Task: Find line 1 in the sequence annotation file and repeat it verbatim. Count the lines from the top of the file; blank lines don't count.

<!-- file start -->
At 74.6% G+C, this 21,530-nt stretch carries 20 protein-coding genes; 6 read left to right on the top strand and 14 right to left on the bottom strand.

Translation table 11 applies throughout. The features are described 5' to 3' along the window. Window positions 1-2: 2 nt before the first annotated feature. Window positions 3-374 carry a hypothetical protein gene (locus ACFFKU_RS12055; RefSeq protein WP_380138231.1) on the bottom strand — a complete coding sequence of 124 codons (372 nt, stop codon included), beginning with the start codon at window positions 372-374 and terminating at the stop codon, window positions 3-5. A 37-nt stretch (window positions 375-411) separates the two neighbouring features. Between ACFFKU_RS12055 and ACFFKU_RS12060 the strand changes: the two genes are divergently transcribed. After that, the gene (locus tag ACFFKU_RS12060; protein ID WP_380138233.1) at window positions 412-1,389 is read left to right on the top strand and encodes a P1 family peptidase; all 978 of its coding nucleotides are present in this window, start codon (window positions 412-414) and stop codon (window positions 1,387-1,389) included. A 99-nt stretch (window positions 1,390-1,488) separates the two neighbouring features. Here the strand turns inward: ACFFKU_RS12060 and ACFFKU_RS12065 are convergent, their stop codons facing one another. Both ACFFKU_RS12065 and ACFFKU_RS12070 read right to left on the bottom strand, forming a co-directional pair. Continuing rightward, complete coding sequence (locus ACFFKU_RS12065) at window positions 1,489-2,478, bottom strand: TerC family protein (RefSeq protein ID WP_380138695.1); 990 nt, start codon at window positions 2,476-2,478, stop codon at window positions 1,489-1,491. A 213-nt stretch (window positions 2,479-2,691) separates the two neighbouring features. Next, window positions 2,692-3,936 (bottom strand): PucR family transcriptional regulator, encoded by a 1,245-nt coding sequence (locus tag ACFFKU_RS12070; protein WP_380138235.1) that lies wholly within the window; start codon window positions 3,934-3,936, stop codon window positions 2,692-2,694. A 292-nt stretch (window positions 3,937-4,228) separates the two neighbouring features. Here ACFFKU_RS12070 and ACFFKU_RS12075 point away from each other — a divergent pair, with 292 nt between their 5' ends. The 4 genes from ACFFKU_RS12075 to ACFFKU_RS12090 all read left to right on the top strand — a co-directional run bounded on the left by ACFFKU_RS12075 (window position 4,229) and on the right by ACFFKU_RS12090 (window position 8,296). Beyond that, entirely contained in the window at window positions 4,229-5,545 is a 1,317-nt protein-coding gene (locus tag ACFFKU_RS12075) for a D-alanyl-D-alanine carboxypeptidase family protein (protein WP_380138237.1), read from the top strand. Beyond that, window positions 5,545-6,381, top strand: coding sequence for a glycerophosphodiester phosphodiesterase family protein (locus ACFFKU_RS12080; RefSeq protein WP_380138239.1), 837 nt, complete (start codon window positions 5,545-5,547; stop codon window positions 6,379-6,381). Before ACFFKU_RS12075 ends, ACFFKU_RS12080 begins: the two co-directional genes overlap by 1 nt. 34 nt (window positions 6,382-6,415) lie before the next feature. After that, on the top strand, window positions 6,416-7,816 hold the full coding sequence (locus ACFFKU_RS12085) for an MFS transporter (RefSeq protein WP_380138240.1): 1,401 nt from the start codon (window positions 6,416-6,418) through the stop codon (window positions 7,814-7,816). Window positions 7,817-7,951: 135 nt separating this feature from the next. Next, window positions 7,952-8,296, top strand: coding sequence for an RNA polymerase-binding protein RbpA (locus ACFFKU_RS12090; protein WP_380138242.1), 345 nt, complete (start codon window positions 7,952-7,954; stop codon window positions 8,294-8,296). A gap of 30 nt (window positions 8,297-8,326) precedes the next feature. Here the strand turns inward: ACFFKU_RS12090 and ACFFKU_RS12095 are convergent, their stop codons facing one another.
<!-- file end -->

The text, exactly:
At 74.6% G+C, this 21,530-nt stretch carries 20 protein-coding genes; 6 read left to right on the top strand and 14 right to left on the bottom strand.